Nevertheless, in Das Kapital CLASS is defined NOT by relation to MOP (contrary to the common perception), but to surplus value.

[ 20 October 2008: Message edited by: Jacob Richter ]

Erik Redburn

quote:


Originally posted by George Victor:
[b]
But your tendency to blame Keynesians for the loss of the theory is a bit late from the gate...look to the old classics - even the saintly Veblen (and one of his students, Stephen Leacock) for an earlier avoidance of the concept. Labour was really getting restive, back then. [img]wink.gif" border="0[/img] [/b]

Keynes' was probably wrong re economic growth, but his singular success permanently demonstrated that Marx was even further off the mark. Nothing happening now can reverse that.

janfromthebruce

quote:


Originally posted by Michelle:
[b]

We did?

What the heck school did YOU go to, anyhow? [img]wink.gif" border="0[/img] We read Margaret Atwood, Mordecai Richler, and Shakespeare.[/b]


I don't remember the books I read. I'm sure I read some. My mom was an ex-teacher, I'm sure she was disappointed, so for every Christmas she gave me a book. I eventually started to read them. Classics of the time.

Jacob Richter

quote:


Originally posted by Erik Redburn:
[b]

Keynes' was probably wrong re economic growth, but his singular success permanently demonstrated that Marx was even further off the mark. Nothing happening now can reverse that.[/b]


Keynes wasn't really successful with his economic theory. It was reliant on dominant powers exploiting the underdeveloped world and, in its pure form, was best suited for Nazi Germany.

Besides, all this current crisis, inexplicable by the Big Media except when resorting to "banker greed," can ONLY be explained at a structural level from a "Marxian" viewpoint (overaccumulation of capital, falling rates of profit, and especially the transformation of this capitalist crisis into the impending conflict between capitalist states resulting from bank nationalizations). [img]smile.gif" border="0[/img]

[ 21 October 2008: Message edited by: Jacob Richter ]

Left Turn Left Turn's picture

[url=http://www.marxists.org/archive/mandel/1967/intromet/index.htm]An Introduction to Marxist Economic Theory[/url]

Vancouver Socialist Forum is holding a series of three educational discussions, each of which will cover one of the three chapters of this work. I would recommend this work as an excellent introductory text on Marxist economics.

Jacob Richter

I hope the manga comic gets translated to English.

M. Spector M. Spector's picture

[url=We">http://rabble.ca/columnists/we-all-need-be-marxian-critics-now][=me... all need to be Marxian critics now[/][/url], says Duncan Cameron.

KenS

didnt see this before.

The thread was entertaining back in october, if someone wants to do more of that.

 Capital was a truly brilliant attempt.

I was at Marx's grave in Highgate the second day of the coup against Gorbachev. There was nothing outwardy different for that- hanging out at Marx's grave is [or was] always interesting.

robbie_dee

Maybe it would be more accessible with a catchy melody.

[url=http://www.macaudailytimesnews.com/index.php?option=com_content&task=vie... Daily Times: China to unleash "Marx the Musical"[/url]

Quote:

High-kicking Chinese Marxists are set to bring communism's most famous tract to life – as a musical.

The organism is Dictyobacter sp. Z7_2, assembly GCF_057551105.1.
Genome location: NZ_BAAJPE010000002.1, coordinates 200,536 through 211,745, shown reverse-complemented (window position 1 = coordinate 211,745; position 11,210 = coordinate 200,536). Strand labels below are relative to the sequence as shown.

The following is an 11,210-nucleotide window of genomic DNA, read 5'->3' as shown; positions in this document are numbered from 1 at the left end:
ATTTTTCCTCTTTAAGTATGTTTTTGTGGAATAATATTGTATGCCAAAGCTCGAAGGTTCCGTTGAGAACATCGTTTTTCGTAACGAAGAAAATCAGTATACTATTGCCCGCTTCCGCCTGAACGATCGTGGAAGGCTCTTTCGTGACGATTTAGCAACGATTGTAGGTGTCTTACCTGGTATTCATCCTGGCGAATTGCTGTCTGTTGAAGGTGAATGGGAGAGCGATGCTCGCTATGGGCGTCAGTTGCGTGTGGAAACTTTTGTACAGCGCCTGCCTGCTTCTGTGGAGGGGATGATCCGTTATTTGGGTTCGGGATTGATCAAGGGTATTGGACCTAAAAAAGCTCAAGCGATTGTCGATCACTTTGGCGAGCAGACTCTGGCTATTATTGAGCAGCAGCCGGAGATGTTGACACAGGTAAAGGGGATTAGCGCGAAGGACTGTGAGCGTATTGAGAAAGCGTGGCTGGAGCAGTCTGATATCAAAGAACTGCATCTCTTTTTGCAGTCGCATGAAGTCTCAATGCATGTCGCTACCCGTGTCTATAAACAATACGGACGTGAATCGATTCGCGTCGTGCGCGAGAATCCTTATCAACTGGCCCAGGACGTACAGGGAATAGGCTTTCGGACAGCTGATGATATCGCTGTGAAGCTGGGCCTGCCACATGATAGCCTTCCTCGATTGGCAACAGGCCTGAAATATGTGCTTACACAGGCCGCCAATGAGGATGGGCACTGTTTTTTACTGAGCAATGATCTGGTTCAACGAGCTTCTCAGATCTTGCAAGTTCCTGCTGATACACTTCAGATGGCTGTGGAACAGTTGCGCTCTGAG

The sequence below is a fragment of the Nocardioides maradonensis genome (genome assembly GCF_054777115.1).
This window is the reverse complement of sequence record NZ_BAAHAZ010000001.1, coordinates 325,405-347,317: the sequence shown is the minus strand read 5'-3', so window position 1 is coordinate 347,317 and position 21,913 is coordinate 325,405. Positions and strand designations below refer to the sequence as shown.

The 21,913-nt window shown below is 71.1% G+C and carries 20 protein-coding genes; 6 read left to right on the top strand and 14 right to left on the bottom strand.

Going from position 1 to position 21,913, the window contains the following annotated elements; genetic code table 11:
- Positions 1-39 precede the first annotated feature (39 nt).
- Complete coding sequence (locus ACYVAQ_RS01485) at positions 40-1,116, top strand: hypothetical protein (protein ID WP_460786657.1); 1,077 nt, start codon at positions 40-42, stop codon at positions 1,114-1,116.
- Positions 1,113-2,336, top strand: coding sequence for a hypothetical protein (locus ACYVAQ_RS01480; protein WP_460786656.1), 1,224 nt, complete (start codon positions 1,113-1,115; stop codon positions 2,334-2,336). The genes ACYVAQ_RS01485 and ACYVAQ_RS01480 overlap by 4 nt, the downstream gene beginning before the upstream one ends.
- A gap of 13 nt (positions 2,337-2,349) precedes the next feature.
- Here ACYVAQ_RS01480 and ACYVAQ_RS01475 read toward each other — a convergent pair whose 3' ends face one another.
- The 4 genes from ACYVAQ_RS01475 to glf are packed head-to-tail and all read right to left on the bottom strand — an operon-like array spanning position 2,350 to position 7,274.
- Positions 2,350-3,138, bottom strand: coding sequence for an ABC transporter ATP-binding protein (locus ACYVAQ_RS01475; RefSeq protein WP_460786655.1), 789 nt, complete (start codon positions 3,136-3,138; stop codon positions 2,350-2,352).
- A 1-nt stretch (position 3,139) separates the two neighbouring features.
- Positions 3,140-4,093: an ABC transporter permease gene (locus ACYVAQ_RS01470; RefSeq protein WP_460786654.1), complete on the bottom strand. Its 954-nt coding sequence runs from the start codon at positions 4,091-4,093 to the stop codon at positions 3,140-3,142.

An all-singing, all-dancing stage version of Das Kapital is being produced in Shanghai to show how the thinking of Karl Marx is as relevant in today's economic crisis as when his book was first published in 1867, producers said Monday.

"The entertainment and theatrical elements will help ordinary people better understand why the financial crisis is happening," said Zhang Jun, a Fudan University economics professor, who is an advisor on the production.

He said his role is to ensure Marx's ideas are accurately represented in the stage spectacular.

"I've given an introductory briefing to the crew. They are still working on the script," Zhang added.

"The director, He Nian, will incorporate modern elements in the show to make it easily connect to people's lives and feelings."

The musical will revolve around a group of office workers who discover their boss is exploiting them and each responds differently, the China Daily newspaper reported.

"We will bring [Marx's] economic theories to life in a trendy, interesting and educational play, which will be fun to watch," the paper quoted He as saying.

The show is still in the development stage and would likely debut in the middle of next year at the Shanghai Dramatic Arts Centre, the centre's general manager Yang Shaolin said.

Yang said the idea was inspired by the popularity of a Japanese manga comic book adaptation of "Das Kapital" published in December.

"That's part of the reason why we are confident a theoretical masterpiece can be transformed into something easy-to-understand," Yang said.

Although Marx was austere, the show might adopt a style and panache comparable to Broadway or Las Vegas, he said.

"We will not rule out any kind of performing style as long as it entertains our audience and helps them better understand the book," Yang said.

scott scott's picture

enemy_of_capital wrote:
Thats interesting and good to hear but I still like the idea of working class people of all persuaisions reading and studying it together fo a fully unbiased understanding. That said I would take that course if money were available.